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I'm trying to write a 2D RTS game with maximum of 10 players. When server finish intializing each player receives start coordinates and game start time so each client will start processing ticks around the same time. When player moves he sends client tick with his position and direction to server. When server receives player movement it checks client's tick in packet. I don't know what to do in this types of scenarios:

  1. If client is ahead. Should I update current server state to the client tick? Should I allow client to be ahead?
  2. if client tick is the same as server I just check his data. If its correct I send it to the other players so they can simulate. What to do if it is different? Should I check if in range of previous states(tick - x, tick) data matches? Should I reconcile or just send to player "NO your are here and moving in this direction"
  3. What reconciliation actually means? Do I understand it correctly that I roll back to the state where player's data matches and then apply new input and recalculate to the current server tick?

My server and client loop looks almost the same:

    def run(self):

        while True:
            self.tickClock.tick(16)
            while not self.inqueue.empty():
                uuid, msg_type, msg_data = self.inqueue.get()
                self.handle_msg(uuid, msg_type, msg_data)
            self.apply_players_state(self.tick)
            self.player_group.update(self.tick)
            self.players_state_next(self.tick+2)
            self.tick += 1

I use pygame.clock.Clock() for fixed tick. self.inqueue is multiprocessing.Queue with received packets I want to process. In handle_msg I check type of packet and run corresponding function. For now it's just movement where I check the ticks and if coordinates match if so I update player's state for tick. apply_players_state() is used to make sure that player gets his rect and direction updated from map of states for current server tick. player_group.update() is just a pygame.sprite.Group where I move player based on his actuall coordinates and direction. player_state_next() is used to create a new item for each player for the tick given so I don't get keyError.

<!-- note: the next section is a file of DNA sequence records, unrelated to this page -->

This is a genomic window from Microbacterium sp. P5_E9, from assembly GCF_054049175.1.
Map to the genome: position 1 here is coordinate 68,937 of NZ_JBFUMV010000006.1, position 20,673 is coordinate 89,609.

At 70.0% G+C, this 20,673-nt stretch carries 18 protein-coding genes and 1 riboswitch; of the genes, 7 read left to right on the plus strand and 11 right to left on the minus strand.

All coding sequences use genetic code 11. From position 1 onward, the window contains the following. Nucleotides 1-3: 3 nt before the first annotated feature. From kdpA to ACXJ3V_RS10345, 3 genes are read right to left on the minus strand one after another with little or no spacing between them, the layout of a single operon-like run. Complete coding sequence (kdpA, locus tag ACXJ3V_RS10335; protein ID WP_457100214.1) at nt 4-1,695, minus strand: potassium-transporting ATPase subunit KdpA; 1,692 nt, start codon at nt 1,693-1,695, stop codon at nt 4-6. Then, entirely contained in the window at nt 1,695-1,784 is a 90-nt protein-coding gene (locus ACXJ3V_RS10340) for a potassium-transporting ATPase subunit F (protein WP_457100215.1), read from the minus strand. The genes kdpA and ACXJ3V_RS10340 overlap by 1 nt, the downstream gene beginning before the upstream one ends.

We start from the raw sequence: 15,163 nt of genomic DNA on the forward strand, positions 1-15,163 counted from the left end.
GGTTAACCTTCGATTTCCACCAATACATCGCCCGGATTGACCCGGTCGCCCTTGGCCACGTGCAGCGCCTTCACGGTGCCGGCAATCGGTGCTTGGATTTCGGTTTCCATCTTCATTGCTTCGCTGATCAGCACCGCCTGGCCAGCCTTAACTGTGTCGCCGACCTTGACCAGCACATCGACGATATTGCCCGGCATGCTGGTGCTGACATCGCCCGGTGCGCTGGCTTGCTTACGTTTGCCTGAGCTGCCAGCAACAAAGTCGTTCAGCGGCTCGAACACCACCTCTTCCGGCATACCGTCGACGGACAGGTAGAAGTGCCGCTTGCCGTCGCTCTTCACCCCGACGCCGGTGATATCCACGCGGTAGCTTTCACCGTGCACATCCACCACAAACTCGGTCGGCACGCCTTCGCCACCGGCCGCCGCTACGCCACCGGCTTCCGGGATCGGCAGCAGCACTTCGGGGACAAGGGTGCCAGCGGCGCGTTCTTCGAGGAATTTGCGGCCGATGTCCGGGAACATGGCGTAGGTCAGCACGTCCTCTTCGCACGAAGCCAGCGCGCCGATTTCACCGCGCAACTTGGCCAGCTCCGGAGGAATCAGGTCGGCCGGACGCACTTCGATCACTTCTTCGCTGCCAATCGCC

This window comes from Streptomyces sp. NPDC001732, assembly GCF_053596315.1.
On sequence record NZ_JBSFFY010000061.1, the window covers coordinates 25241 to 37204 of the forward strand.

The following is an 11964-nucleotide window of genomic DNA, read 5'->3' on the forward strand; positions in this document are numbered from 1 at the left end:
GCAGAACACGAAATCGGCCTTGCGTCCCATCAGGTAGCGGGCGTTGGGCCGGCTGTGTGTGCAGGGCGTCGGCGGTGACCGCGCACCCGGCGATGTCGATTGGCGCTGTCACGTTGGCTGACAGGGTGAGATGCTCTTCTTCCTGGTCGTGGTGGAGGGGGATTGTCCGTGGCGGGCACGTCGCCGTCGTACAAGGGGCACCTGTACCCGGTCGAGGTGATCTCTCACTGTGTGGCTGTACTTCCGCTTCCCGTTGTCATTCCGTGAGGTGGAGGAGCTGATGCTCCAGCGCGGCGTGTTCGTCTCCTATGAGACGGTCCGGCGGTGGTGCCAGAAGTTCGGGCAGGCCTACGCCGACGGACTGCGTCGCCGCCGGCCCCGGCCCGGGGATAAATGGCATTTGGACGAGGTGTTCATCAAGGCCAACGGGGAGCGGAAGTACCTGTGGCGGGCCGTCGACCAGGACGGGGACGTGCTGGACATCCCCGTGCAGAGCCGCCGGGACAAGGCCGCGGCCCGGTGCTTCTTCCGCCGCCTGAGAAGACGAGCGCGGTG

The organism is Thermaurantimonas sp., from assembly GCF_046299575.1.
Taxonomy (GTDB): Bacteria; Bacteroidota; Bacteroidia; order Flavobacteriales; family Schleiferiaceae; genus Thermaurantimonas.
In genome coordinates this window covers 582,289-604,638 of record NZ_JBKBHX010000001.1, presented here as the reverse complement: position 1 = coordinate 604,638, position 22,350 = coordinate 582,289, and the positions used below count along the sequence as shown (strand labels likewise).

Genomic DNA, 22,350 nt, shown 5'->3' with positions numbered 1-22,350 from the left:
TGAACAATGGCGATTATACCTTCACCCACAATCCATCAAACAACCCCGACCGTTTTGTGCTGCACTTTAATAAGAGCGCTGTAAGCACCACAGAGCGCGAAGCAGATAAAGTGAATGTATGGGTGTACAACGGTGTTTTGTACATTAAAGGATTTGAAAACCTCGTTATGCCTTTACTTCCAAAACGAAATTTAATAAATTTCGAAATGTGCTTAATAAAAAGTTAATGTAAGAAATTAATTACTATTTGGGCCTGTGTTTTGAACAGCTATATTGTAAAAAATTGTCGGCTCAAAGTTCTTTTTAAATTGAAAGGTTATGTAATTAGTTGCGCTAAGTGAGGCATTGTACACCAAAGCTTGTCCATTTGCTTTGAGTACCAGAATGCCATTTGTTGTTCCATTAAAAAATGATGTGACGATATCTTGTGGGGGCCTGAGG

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1 Answer 1

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This is not a simple question to answer. Many papers have been written on the subjects at hand, and this answer can only address certain aspects. Please forgive my incompleteness.

Network delays round-trip-time(RTT) and propagation can be inconsistent.

Is cheating a concern?

If so, the server is the absolute authority and its position is the absolute truth and sent back to the client.

If not, validate the difference is possible, and then average the client and server positions, updating both with timing offsets.

RTS is unique in its timing requirements

Commands are issued rather slowly(in computer timing terms) and the results are not needed in absolute real-time.

Slow the server down to tick to say, 3-7 times per second, apply all of the enqueued commands in order, then run the actual tick repeatedly until it catches up to real-time, sending the data to the clients. This will give the client a position target adjustment close to the expected value.

This would require two server queue variables. One collecting, while the other replays.

The advantage is that all clients would experience the similar input delays (*1), 333.3 - 142.85 ms, while maintaining the real-time consistency across the clients.

The client side should queue and send requests at 2 - 3 times the processing rate. This will give time to fill the request buffer, and also further offset the phase and delay values.

Use TCP for input.

The target payload size is up to ~1000 bytes per packet.

For most game networking, I suggest using UDP, not in this case.

In this application, use TCP, also called reliable, as the transport method, if possible.

Given the slower update times, the reordering and retry delays associated with TCP, far outweigh the possibility of loss or mis-ordering of commands.

UDP responses are fine, just as long as they are given regularly.


*1: There is a phase offset error inherent in this fixed timing model that still disadvantages slower connections, but it minimizes the impact by guaranteeing the slower client a response chance within the same or next server tick.

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  • \$\begingroup\$ I'm using "reliable" UDP as I implemented retransmission and acknowledgement both in client and in server. Do you still recommend using TCP in this case? Cheating is concern in my game as client could send packet which would basically teleport him or give him items. So in this case should I still slow server down? Honestly I don't see how I could not have actual state of the game and validate player's position. \$\endgroup\$
    – Mirula
    Commented Oct 17, 2023 at 9:51
  • \$\begingroup\$ The only TCP features missing are the out of order arrival and windowing. The input from the client should only be commands. The server runs the commands the same as the client. My suggestion was that the speed applied can vary between the client and server and still maintain a mostly consistent state. \$\endgroup\$
    – agone
    Commented Oct 18, 2023 at 23:29

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